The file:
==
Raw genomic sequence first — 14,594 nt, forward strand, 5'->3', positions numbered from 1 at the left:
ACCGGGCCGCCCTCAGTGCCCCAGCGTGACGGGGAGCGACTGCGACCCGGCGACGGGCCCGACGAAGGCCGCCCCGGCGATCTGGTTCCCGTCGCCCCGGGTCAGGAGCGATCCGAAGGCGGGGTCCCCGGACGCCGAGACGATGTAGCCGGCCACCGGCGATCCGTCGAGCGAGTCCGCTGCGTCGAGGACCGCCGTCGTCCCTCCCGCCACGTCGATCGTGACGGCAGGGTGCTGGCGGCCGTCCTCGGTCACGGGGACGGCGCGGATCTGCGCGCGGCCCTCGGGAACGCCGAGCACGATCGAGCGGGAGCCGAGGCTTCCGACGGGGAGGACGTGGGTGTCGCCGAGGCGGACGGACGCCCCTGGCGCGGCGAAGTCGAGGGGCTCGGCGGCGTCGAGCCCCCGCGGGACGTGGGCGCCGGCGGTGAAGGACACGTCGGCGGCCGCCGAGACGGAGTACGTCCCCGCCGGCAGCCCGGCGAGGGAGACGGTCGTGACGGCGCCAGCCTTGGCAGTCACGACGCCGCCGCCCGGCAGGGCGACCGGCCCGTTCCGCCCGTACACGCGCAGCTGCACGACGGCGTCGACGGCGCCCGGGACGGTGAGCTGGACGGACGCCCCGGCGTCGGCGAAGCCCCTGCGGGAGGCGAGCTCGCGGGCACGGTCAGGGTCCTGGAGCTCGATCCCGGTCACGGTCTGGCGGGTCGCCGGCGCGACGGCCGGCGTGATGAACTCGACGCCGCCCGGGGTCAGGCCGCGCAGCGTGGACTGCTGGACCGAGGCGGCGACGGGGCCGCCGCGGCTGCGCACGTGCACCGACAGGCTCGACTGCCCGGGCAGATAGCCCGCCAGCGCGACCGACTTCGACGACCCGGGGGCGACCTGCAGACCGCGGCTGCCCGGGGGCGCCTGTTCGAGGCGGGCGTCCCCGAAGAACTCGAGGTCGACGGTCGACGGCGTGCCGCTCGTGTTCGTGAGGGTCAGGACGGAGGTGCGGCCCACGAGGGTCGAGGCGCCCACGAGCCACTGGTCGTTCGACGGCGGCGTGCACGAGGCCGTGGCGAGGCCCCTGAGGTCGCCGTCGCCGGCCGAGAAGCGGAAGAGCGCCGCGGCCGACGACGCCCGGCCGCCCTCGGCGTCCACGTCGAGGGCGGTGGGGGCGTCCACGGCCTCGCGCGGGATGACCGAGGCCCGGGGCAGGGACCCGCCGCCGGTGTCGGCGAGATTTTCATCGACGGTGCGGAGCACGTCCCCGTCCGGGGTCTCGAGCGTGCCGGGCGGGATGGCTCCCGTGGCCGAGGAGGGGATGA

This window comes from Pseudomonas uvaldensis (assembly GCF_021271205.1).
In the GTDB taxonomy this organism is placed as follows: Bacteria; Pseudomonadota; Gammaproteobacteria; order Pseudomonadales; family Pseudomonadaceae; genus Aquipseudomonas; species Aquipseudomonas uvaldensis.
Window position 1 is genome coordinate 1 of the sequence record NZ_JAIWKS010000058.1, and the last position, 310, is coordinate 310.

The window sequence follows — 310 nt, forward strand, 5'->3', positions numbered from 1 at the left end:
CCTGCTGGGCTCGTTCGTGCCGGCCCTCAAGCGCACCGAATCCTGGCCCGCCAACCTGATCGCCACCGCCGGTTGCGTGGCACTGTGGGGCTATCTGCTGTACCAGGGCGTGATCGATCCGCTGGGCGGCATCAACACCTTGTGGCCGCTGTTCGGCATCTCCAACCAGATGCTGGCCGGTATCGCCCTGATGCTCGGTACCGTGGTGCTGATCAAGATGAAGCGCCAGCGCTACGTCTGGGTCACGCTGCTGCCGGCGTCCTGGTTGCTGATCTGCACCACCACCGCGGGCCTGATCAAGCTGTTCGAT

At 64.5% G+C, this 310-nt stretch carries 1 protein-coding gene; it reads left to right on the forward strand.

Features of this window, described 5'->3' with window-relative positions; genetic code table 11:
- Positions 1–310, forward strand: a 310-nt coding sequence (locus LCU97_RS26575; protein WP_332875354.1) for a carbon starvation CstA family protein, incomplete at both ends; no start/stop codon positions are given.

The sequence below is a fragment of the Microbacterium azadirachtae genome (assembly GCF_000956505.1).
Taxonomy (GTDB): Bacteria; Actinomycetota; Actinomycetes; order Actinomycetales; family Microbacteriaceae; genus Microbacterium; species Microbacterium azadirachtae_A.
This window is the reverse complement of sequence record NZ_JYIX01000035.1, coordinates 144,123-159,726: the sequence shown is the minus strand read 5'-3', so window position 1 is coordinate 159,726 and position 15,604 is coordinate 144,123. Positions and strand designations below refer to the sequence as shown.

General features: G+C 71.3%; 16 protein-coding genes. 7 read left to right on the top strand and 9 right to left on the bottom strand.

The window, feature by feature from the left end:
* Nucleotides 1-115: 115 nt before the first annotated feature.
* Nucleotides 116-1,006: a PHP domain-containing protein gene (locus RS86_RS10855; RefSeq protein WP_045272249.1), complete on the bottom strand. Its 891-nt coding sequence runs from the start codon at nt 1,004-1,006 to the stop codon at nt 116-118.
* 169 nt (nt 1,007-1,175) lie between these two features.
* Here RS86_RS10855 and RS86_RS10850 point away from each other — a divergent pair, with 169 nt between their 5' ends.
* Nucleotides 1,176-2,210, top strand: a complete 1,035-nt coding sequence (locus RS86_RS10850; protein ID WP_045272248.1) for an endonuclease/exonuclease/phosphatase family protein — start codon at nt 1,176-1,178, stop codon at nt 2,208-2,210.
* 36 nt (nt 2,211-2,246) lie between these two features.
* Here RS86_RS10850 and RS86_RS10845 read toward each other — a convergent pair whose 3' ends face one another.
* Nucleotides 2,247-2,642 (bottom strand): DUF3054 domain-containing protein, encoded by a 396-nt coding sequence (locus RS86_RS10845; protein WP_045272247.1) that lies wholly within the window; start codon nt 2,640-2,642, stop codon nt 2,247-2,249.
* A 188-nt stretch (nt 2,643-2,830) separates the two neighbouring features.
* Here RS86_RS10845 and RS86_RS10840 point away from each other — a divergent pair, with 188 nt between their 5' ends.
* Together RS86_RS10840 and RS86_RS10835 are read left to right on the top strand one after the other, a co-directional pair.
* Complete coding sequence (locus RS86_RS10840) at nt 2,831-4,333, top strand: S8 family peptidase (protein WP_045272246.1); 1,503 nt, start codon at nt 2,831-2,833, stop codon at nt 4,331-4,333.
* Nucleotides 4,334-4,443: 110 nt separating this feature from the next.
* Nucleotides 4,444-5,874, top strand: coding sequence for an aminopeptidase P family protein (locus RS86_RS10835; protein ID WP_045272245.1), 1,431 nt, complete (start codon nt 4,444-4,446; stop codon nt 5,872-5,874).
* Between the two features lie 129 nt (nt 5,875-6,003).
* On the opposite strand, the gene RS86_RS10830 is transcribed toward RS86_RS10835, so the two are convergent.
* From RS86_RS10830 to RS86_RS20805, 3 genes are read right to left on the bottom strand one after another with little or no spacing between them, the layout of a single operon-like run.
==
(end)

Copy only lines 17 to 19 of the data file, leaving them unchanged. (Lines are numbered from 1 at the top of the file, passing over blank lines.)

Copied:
* Nucleotides 116-1,006: a PHP domain-containing protein gene (locus RS86_RS10855; RefSeq protein WP_045272249.1), complete on the bottom strand. Its 891-nt coding sequence runs from the start codon at nt 1,004-1,006 to the stop codon at nt 116-118.
* 169 nt (nt 1,007-1,175) lie between these two features.
* Here RS86_RS10855 and RS86_RS10850 point away from each other — a divergent pair, with 169 nt between their 5' ends.